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Thread: thermostat or water pump?

  1. #1
    Fellow Frogger! Wintermute's Avatar
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    Default thermostat or water pump?

    The latest saga in the cooling system of the S16. Made it to Coffs Harbour and back without any dramas. Parked the car for two days and the next drive (for less that 10KM) it started to shoot up close to 110 deg.

    On checking the radiator was pretty much cold. I thought it was out of water so took off the cap but then coolant bubbled up and out.. Quickly put the cap back on.

    Drove home and opened bleed screws to remove pressure, took off the cap and added some coolant... it then proceeded to spill out... after opening the main radiator bleed screw the coolant fell dramatically, figured there was an air lock and did a full system bleed.

    idled for a good 10 minutes fans cycled, no problems.

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    Next day went for another drive and started heading to 110 again when idling. Fans were working properly. found that revving the engine brought the temp back down again (radiator cold, after revving it was hot and temp came down).

    So I'm figuring either the thermostat is not opening properly, or I have reduced flow from my water pump.

    I guess I should just change the thermostat as a first step. I've had plenty fail but this is a bit different to previous times. usually (with this car) when they are on the way out the car won't get up to temp properly, but will overheat on a hot day. This is getting up to temp quickly and once there if idling overheats.

    edit: oh it's a new radiator too, and has only ever for the life of the vehicle run proper 33% glycol and been changed every two years.

    Tony.
    306 S16 1995 black
    Morris 1100 1965 green

  2. #2
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    Does sound strange. Radiator staying cold sounds like thermostat; maybe revving the engine builds up enough pressure to lift the thermostat off its seat??

    Not clear from what you described, but is air maybe getting in (apart from when you take the cap off)? Head gasket's OK by the sounds of it. Long shot, but could there be a one-way leak (acting like a reed valve) on the low pressure side of the pump? This would let an air lock build up, while having no telltale drip on the ground. Perhaps give the system a really good bleed, drive for a bit, and bleed again to see if any air has materialised.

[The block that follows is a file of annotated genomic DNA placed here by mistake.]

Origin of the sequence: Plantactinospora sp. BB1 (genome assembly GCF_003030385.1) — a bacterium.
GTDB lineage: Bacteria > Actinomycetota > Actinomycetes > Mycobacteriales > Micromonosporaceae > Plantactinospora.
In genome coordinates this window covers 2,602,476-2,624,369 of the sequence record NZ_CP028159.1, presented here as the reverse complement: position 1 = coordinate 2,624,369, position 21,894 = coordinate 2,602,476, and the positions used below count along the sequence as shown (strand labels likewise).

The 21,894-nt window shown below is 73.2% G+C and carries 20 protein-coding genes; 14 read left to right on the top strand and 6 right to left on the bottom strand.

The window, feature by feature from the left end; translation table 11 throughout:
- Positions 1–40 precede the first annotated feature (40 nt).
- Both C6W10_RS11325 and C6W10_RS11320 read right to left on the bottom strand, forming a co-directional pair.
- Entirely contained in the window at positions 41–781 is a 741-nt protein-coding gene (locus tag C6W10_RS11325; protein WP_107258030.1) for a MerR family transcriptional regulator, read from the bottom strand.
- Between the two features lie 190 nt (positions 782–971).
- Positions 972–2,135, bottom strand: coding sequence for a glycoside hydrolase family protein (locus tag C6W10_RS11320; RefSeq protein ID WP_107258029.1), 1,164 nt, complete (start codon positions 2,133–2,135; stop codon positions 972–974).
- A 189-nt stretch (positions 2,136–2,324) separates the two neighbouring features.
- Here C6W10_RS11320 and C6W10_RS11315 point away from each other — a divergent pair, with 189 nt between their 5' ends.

That said, thermostat still sounds like #1 suspect to me.

    Have fun,

    Rob.

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    As a rule a correctly working thermostat should be able to be removed with system hot and hold the pressure. (using a rag over the top of course)
    If coolant is gushing out after the initial release then its time for a new thermostat
    The pump must be ok if eng. cools after a small rev, although plastic impellers have been known to come loose on the shaft (would need a lot of overheating IMHO

    Alain

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    Thanks Ron and Alain! I've had just about every possible problem with the cooling system over the years, but this was different to any previous ones I'll check the level after the car has cooled down (was doing it again today).

    Pretty sure head gasget is ok (touch wood). Thermostat is a bit of a pain but not too hard to do. Will probably be a couple of weeks before I can do it, but at least my normal daily driving only sees the car just getting up to temp

    Tony.
    306 S16 1995 black
    Morris 1100 1965 green

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    Cold radiator is a clear sign that coolant is not circulating . I would certainly start with the thermostat . It is most likely the cheapest place to start with too

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    1000+ Posts cam85's Avatar
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    Hi Tony

    Does it take the 'normal' amount of time to get up to temp or is it faster?

    Ive just had the same problem with the Xsara. Thermostat was working but rad was cold and was bubbling out etc. Turned out to be a tiny headgasket failure in the end.